Before undergoing her own testing, Susan wanted to ensure she was prepared to deal with her results. After receiving extensive counseling, she finally decided to get tested five hours away in Houston at the only HDSA Center of Excellence in the state.

 

"My husband and I chose January since it has always been my least favorite month of the year, just in case I got bad news," said Reasor. "We planned trips in advance for throughout the year to help distract our minds from the results."

 

In January of 2013, Reasor tested negative for Huntington disease.

 

Although she was beyond grateful to find out she and, by extension, her children did not have Huntington disease, her results didn't come without complications for her and her family.

 

"When I tested negative, it killed the dynamic between me and my sister," said Reasor. "Survivor's guilt has been tough. Really tough."

 

Taking Action

After receiving her results, Reasor decided she would do everything in her power to help find a cure for HD.

 

"Before I tested negative, I didn't want to be involved with any trials and I didn't want to volunteer for HDSA knowing I would one day be the one they were helping," said Reasor. "My test results really determined my place in the HD community."

 

Eager to join the fight against HD, Reasor immediately contacted HDSA to see how she could get involved and was referred to a small group of individuals in the Dallas area that were looking to start a local affiliate. Reasor jumped at the opportunity, and the HDSA Greater North Texas Affiliate was born.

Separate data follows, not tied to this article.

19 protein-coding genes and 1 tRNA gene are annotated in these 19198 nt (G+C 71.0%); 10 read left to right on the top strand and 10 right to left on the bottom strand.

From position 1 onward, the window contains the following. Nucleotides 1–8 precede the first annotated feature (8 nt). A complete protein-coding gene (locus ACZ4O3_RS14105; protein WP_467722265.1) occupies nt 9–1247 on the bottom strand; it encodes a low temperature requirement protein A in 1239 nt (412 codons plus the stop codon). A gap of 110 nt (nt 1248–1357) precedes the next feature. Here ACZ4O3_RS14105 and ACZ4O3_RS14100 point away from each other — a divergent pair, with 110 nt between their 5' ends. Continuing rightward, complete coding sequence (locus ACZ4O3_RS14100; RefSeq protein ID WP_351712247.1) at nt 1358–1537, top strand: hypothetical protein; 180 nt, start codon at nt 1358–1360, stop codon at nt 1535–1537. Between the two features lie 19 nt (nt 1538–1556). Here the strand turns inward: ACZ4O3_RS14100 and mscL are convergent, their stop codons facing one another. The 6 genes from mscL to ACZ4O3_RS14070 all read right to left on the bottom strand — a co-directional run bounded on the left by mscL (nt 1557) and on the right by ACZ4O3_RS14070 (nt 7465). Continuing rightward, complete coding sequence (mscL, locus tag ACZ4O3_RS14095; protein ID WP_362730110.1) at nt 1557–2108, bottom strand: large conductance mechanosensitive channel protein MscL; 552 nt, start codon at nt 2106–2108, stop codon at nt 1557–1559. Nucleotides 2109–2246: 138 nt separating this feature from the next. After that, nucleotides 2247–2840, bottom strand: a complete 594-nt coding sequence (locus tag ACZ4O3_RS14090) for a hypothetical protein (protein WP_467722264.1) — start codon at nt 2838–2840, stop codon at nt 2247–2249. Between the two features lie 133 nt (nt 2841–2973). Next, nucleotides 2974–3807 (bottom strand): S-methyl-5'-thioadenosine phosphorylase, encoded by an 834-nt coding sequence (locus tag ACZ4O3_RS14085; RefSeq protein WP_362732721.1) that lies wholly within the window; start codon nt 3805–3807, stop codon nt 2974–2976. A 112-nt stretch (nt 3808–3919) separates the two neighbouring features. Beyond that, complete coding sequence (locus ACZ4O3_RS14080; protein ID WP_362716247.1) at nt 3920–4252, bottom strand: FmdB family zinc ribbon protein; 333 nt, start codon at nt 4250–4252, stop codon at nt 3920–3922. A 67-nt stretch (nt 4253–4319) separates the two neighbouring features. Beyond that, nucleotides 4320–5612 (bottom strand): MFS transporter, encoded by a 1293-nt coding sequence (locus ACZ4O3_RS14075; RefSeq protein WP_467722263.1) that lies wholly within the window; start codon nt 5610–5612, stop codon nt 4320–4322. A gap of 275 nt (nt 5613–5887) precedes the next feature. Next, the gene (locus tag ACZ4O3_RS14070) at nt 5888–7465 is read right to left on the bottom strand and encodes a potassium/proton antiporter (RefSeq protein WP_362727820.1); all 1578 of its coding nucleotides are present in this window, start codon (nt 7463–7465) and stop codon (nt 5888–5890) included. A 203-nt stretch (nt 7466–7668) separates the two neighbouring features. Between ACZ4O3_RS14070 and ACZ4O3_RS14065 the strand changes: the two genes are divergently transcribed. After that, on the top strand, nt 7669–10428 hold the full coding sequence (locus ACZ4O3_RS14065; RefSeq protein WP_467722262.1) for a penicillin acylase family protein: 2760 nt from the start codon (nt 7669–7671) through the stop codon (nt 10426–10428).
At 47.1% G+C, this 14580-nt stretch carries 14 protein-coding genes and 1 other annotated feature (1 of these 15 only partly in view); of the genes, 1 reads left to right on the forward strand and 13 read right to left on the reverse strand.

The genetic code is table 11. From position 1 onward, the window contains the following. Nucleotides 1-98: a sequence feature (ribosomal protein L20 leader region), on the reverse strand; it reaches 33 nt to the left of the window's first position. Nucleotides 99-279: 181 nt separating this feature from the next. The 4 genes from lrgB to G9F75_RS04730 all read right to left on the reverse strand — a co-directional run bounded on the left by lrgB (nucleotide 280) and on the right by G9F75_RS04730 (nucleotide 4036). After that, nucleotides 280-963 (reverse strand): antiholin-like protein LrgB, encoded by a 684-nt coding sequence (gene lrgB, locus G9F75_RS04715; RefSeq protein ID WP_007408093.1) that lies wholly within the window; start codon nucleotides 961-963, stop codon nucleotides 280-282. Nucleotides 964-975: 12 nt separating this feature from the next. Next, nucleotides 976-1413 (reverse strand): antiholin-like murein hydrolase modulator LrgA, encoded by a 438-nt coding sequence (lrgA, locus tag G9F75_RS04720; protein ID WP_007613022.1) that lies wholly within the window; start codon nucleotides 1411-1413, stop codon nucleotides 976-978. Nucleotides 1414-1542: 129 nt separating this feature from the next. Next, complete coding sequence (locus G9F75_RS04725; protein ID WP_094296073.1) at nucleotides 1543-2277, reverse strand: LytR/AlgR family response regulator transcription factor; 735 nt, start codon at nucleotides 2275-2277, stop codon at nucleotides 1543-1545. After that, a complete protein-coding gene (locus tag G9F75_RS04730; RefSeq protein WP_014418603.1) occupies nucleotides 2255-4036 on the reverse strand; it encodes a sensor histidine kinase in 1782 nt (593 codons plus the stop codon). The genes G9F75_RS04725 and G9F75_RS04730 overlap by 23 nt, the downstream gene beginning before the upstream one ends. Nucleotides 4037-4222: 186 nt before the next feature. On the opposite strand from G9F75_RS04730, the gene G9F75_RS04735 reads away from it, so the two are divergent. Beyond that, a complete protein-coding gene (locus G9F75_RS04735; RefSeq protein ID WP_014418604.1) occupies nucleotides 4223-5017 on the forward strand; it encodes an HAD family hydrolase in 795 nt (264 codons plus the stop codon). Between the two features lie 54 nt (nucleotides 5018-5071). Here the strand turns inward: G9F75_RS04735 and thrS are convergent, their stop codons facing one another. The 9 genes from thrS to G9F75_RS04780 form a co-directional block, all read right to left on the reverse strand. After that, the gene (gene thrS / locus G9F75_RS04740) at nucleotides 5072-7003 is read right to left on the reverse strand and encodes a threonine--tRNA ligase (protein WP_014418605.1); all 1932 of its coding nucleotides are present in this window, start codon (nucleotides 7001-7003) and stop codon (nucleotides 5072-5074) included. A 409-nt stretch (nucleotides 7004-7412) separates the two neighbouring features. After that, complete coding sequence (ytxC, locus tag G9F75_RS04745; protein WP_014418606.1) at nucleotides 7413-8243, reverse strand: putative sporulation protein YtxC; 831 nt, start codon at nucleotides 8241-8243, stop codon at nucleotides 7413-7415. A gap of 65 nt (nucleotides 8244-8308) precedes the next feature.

Now, Reasor is not only the affiliate's vice president, but an HDSA clinical trial diplomat, research ambassador and support group facilitator.

 

Whether she is helping start up a local HDSA affiliate or looking to participate in a research study, Reasor persists with an energetic can-do attitude. At the 2013 HDSA National Convention in Jacksonville, Fla., Reasor was on the prowl for more opportunities to get involved when the PREDICT-HD booth caught her eye.

 

"I walked up to [research assistant] Stephen Cross and [public relations coordinator] Sean Thompson and said, 'Sign me up! Use my brain and spinal fluid for research, that's why I'm here!' And I bugged them until they put my name on a list," said Reasor.